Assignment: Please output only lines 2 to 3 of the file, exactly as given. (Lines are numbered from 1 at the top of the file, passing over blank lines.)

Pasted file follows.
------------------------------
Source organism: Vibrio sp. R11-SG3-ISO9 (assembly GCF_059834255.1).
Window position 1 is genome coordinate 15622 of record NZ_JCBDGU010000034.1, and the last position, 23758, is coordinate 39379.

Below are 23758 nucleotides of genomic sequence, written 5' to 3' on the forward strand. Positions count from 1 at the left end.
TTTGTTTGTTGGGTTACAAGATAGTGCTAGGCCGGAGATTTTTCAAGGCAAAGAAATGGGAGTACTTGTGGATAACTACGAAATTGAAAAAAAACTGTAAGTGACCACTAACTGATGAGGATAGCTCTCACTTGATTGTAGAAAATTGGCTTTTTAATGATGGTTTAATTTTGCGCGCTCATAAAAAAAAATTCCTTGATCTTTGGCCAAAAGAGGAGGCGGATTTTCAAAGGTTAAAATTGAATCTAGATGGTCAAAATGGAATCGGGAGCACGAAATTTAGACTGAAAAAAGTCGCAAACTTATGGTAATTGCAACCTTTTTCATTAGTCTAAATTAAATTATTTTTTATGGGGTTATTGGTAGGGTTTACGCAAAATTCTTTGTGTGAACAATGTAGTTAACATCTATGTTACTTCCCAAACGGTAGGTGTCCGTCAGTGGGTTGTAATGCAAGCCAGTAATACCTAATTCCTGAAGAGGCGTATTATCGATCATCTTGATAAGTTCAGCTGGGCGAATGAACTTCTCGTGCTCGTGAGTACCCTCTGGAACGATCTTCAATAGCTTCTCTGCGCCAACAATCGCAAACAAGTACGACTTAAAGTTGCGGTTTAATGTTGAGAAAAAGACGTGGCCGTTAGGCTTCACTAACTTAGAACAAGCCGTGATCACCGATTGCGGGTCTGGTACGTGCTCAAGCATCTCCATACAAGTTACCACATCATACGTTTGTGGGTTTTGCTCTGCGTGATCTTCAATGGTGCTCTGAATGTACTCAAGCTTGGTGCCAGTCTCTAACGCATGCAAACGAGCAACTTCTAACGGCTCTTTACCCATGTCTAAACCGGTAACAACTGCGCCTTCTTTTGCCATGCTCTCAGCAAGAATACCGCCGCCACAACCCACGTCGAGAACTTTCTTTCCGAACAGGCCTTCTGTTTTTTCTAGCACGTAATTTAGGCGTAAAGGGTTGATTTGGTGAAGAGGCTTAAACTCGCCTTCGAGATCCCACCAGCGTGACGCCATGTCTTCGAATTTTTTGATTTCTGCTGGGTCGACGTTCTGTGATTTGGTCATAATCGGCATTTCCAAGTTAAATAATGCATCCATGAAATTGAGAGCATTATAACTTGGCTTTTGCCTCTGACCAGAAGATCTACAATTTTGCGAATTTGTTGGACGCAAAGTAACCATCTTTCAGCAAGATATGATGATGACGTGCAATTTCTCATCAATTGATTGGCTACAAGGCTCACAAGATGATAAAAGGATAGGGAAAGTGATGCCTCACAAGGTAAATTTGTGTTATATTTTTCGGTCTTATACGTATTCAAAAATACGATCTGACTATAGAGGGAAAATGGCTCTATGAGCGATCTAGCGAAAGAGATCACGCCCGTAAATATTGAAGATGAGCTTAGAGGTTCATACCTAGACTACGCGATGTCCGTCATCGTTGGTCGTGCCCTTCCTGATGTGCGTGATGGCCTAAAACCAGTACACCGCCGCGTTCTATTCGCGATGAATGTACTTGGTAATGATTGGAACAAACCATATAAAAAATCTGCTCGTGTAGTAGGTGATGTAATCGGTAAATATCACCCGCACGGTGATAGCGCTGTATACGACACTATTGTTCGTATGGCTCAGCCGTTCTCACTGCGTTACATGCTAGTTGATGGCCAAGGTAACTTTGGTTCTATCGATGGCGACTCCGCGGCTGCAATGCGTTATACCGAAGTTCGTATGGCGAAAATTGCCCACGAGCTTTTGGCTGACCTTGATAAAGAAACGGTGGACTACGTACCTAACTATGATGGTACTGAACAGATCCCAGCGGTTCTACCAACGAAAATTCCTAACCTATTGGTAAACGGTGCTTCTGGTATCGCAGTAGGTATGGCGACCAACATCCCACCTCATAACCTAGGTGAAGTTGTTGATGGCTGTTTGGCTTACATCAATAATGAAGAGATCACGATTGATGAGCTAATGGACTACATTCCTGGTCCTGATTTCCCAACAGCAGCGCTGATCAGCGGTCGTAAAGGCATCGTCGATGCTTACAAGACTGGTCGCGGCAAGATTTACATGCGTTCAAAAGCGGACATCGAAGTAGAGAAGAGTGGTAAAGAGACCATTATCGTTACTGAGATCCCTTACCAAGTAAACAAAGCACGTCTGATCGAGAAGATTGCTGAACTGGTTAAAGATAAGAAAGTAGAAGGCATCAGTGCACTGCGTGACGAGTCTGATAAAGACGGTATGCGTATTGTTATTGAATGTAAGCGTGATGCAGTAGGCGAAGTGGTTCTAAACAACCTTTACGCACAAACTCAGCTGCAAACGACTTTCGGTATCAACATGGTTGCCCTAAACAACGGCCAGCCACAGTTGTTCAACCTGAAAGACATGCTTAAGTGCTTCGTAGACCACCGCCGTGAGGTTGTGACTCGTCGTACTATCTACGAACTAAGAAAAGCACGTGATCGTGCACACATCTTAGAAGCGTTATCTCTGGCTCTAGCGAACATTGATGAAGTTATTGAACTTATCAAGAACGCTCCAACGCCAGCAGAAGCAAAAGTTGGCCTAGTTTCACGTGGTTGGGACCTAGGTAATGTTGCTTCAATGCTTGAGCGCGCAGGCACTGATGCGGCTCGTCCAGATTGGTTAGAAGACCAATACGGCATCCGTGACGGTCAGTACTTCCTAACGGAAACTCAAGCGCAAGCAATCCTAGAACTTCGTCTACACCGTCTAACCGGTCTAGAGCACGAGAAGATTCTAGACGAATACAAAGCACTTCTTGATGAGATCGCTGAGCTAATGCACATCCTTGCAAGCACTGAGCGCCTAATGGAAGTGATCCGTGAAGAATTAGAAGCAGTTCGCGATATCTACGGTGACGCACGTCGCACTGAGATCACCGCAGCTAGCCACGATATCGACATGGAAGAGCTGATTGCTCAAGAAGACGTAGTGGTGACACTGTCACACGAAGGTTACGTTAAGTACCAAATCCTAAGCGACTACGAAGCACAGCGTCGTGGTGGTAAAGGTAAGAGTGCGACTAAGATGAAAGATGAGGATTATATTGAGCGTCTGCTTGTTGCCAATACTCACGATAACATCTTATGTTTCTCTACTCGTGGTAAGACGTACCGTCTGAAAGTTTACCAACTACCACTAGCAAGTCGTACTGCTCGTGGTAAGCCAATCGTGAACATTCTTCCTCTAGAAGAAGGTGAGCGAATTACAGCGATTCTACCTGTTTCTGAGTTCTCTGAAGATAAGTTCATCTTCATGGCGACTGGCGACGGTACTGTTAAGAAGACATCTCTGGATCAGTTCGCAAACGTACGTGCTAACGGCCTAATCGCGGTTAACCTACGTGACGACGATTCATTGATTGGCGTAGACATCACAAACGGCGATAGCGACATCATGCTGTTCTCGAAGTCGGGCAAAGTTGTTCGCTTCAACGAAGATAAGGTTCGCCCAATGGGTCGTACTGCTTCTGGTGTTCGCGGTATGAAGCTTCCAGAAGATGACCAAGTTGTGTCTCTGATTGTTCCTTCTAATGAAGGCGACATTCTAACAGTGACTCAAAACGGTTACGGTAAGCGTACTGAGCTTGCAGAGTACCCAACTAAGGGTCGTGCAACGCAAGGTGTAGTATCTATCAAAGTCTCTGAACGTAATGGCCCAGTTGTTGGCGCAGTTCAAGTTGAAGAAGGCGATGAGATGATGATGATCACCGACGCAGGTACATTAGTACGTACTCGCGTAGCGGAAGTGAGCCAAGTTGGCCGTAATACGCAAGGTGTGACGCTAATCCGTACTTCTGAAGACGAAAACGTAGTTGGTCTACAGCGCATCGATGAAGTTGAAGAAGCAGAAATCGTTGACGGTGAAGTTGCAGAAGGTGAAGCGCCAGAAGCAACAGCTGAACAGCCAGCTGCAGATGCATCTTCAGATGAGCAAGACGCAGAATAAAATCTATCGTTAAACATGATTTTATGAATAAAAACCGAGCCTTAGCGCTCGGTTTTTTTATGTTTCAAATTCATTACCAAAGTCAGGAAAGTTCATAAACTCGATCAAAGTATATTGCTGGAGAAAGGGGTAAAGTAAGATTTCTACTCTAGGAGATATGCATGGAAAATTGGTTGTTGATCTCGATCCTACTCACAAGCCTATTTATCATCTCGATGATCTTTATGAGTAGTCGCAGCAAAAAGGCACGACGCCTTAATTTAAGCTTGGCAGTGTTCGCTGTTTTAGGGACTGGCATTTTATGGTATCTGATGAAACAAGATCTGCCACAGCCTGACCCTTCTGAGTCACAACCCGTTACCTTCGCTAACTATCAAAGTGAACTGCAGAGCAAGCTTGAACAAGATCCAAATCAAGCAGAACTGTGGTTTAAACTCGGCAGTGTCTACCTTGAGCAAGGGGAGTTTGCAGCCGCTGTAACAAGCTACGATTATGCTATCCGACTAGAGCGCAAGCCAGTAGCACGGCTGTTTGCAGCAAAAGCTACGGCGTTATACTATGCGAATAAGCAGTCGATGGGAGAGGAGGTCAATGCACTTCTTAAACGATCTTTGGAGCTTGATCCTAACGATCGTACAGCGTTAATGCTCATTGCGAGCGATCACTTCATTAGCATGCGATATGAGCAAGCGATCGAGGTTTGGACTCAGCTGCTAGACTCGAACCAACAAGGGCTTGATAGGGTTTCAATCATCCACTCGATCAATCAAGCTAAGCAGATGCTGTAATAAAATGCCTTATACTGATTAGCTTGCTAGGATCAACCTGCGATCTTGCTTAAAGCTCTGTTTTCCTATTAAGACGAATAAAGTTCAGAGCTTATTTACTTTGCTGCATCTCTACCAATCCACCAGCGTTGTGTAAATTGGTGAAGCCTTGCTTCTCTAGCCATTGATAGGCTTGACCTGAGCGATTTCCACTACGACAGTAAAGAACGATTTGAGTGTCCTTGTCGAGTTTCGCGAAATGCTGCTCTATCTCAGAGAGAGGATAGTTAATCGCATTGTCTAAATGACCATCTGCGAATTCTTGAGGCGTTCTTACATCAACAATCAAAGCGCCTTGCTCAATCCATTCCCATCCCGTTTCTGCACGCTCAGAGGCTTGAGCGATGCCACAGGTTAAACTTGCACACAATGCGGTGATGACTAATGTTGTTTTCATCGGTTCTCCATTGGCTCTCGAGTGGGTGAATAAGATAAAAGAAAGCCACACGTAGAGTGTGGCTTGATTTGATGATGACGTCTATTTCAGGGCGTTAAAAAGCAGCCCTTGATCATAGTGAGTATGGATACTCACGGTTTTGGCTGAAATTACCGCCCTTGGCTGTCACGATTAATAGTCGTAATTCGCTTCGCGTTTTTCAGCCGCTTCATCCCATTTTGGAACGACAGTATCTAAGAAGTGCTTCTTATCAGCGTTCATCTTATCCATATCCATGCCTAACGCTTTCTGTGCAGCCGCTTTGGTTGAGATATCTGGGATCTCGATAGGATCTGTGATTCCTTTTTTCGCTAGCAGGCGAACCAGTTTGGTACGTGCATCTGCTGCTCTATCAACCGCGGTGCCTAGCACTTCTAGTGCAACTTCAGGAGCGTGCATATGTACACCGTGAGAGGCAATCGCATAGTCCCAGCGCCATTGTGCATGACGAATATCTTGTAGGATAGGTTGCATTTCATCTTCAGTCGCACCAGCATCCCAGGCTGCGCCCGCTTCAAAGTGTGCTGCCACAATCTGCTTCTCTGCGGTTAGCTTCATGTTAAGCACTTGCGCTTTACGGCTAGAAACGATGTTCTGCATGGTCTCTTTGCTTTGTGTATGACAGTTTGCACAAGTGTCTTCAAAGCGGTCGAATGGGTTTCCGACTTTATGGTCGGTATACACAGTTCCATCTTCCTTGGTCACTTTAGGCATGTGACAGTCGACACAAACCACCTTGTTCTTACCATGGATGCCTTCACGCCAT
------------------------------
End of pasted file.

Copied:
Window position 1 is genome coordinate 15622 of record NZ_JCBDGU010000034.1, and the last position, 23758, is coordinate 39379.

Below are 23758 nucleotides of genomic sequence, written 5' to 3' on the forward strand. Positions count from 1 at the left end.